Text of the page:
Outstanding jurist and advocate of social and political change

Donal Barrington obituary: Born February 28th, 1928 – Died January 3rd, 2018

Donal Barrington: achieved a cast-iron reputation as an advocate for whom constitutional rights, particularly when under threat, were of primary concern. Photograph: Cyril Byrne

Donal Barrington: achieved a cast-iron reputation as an advocate for whom constitutional rights, particularly when under threat, were of primary concern. Photograph: Cyril Byrne


Donal Barrington was not only one of the best-known and respected jurists of his generation, but a principled advocate of social and political change in an era when taking initiatives in these areas carried many more risks than benefits.

He was born in 1928, and was the only survivor, and the youngest, of the five children of Thomas Barrington from Ennistymon in Co Clare, by then a principal officer in the Department of Agriculture. His mother, Eileen, was a daughter of JK Bracken, who was a monumental sculptor, one of the founders of the GAA, and (by his second wife) also father of Brendan Bracken, later an associate of Winston Churchill and prominent in British political circles.

Donal’s father died when he was aged two: Belvedere College, where he was subsequently a student, waived his fees because of this family tragedy.

His mother, however, studied after her husband’s death to qualify as a health inspector with Dublin Corporation and, with the help of relatives in Co Clare, kept the family together.

First-class honours

He got first-class honours in his BA in law in UCD in 1949, was awarded an LLB in 1951, and an MA (for a thesis on Edmund Burke) in 1953, a year after he had been called to the Bar.

Without any family legal connections, he nonetheless resisted any temptation to play safe for the sake of a career. Five years after joining the Bar, for instance, he was one of the few voices raised against the Catholic boycott of the family of a mixed marriage in Fethard-on-Sea.

His support for this and other causes – many of them involving human rights issues – was probably responsible for the failure of his application for a teaching post in University College Dublin, when that institution was partly governed, from the shadows, by Archbishop John Charles McQuaid and his academic allies.

UCD’s loss, as it turned out, was everyone else’s gain. He was a founder member, and first president, of Tuairim (an Irish think tank) in 1954, which published a seminal pamphlet by him in 1957 on the constitutional aspects of the national question. This work, which had been first published as an article in Studies in the previous year, was the first authoritative exposition of a policy dedicated to achieving Irish unity by consent, which later influenced John Hume and many others.

A brief encounter with representative politics (he was an unsuccessful Seanad candidate in the NUI constituency in the 1961 general election) probably served to confirm the validity of his first choice of career. In the period leading up to his first judicial appointment (to the High Court in 1979) he appeared in a number of significant cases. Not all of them were successful, but in the process he achieved a cast-iron reputation as an advocate for whom constitutional rights, particularly when under threat, were of primary concern.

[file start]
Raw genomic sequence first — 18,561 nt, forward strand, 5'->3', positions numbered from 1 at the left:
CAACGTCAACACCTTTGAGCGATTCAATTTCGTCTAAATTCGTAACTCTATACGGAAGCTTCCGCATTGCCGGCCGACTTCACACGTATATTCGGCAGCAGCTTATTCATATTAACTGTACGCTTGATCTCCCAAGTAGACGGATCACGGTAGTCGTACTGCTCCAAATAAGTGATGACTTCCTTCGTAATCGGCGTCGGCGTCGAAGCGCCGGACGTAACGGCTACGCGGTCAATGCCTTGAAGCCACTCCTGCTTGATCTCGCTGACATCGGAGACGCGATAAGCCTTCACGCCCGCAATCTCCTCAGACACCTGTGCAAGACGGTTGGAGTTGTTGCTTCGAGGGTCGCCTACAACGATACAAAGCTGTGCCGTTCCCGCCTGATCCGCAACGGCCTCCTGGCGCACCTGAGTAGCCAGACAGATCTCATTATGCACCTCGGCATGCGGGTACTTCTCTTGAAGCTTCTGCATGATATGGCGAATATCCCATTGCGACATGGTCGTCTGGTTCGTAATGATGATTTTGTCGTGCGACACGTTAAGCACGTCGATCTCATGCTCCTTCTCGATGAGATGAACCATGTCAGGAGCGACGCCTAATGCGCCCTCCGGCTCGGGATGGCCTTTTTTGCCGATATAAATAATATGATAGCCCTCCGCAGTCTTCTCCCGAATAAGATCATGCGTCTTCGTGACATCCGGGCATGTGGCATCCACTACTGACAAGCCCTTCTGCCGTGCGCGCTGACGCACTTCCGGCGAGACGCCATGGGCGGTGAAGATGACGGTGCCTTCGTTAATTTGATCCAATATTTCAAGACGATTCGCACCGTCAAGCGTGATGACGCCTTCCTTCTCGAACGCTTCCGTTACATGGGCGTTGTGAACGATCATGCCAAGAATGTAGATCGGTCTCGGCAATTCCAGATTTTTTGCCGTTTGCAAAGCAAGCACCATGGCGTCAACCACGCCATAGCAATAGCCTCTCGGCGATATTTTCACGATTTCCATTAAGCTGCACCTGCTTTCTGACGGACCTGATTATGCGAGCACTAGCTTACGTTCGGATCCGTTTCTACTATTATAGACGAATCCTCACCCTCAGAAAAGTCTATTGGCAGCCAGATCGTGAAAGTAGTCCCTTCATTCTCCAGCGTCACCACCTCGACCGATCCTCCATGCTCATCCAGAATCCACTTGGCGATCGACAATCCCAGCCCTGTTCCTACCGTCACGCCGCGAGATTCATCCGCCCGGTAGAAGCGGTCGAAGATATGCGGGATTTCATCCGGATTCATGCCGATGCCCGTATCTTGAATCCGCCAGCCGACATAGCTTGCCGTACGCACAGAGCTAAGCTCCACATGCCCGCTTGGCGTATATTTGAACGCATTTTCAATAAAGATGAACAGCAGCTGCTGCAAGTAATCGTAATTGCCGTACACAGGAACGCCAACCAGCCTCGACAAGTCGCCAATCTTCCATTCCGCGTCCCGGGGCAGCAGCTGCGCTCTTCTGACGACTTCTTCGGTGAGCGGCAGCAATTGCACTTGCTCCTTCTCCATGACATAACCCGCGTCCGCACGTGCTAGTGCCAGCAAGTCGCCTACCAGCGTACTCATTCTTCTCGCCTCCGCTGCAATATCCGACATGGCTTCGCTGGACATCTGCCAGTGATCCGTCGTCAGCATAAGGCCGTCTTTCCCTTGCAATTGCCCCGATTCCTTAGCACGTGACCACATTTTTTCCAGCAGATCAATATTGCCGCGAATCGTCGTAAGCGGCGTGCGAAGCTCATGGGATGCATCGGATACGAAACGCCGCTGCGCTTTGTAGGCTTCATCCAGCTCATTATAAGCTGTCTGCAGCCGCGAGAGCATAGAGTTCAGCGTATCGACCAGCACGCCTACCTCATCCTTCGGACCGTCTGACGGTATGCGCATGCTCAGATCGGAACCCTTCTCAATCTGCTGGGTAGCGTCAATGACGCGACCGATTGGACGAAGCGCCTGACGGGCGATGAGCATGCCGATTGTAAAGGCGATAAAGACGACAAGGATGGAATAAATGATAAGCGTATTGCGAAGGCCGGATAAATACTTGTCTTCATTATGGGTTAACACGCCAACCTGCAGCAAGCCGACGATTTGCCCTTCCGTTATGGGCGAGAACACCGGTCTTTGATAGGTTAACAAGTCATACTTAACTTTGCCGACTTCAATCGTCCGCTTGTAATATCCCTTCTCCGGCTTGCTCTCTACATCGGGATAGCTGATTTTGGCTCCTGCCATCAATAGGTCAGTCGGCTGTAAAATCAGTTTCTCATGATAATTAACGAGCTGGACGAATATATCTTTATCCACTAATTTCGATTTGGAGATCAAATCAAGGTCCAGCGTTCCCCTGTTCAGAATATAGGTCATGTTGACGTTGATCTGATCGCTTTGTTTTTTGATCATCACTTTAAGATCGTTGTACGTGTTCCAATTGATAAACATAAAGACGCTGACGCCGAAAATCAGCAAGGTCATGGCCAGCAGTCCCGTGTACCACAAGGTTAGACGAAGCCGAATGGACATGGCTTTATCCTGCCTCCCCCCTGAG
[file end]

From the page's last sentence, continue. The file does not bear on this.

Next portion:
The cases of this kind he was involved in included the Dunnes Stores case in the 1960s, in which shop assistants were acquitted of charges of conspiracy after two trials, the second of which lasted 39 days, and in which the legal teams for the women also included Hugh O’Flaherty and Paul Carney; the Nicolaou case, involving an unmarried father who unsuccessfully tried to challenge the adoption of his daughter; the McGee case, in which it was ruled that the legal ban on importing contraceptives infringed the constitutional right of a married couple to privacy; and the Wood Quay case, in which his junior counsel was Mary Robinson.

Rights guarantees

In Byrne v Ireland (1965), in which Barrington represented the plaintiff Kathleen Byrne, the Supreme Court held that an Irish citizen could sue the State, as the blanket immunity the State had until then enjoyed was inconsistent with the personal rights guarantees in the Constitution. “The Byrne case was the legal equivalent of taking the Union Jack down from the mast of the Castle,” Colm Tóibín wrote. “It changed the whole attitude,” Barrington later said. “Once the State became a corporation subject to the law, it changed the whole nature of society.”

His work with Tuairim presaged, and to some extent influenced, the thaw in relationships that resulted in the Lemass/O’Neill meetings in 1965. A later paper on the proposed Council of Ireland in the constitutional context was published in 1973, and he frequently advised both John Hume and Austin Currie on some of the constitutional intricacies of the Northern situation.

It was hardly unexpected that, with this background, he was appointed as first president of the Irish Human Rights Commission when it was created in the wake of the Belfast Agreement, and as the first co-chair of the Joint Committee of the Northern Ireland and the Republic’s Commissions.

By then he had not only served with distinction for almost two decades as a judge of the High Court, but in Europe as the Irish appointee to the Court of First Instance in 1989, and as a member of the Supreme Court, to which he had been appointed in 1996.

He was awarded a PhD honoris causa by the National University in 2009. He is survived by his wife Eileen, who is a daughter of the late Fianna Fáil senator Seán Ó Donnabháin, and who shared his love of opera, and by their children Kathleen, Kevin, Eileen and Brian.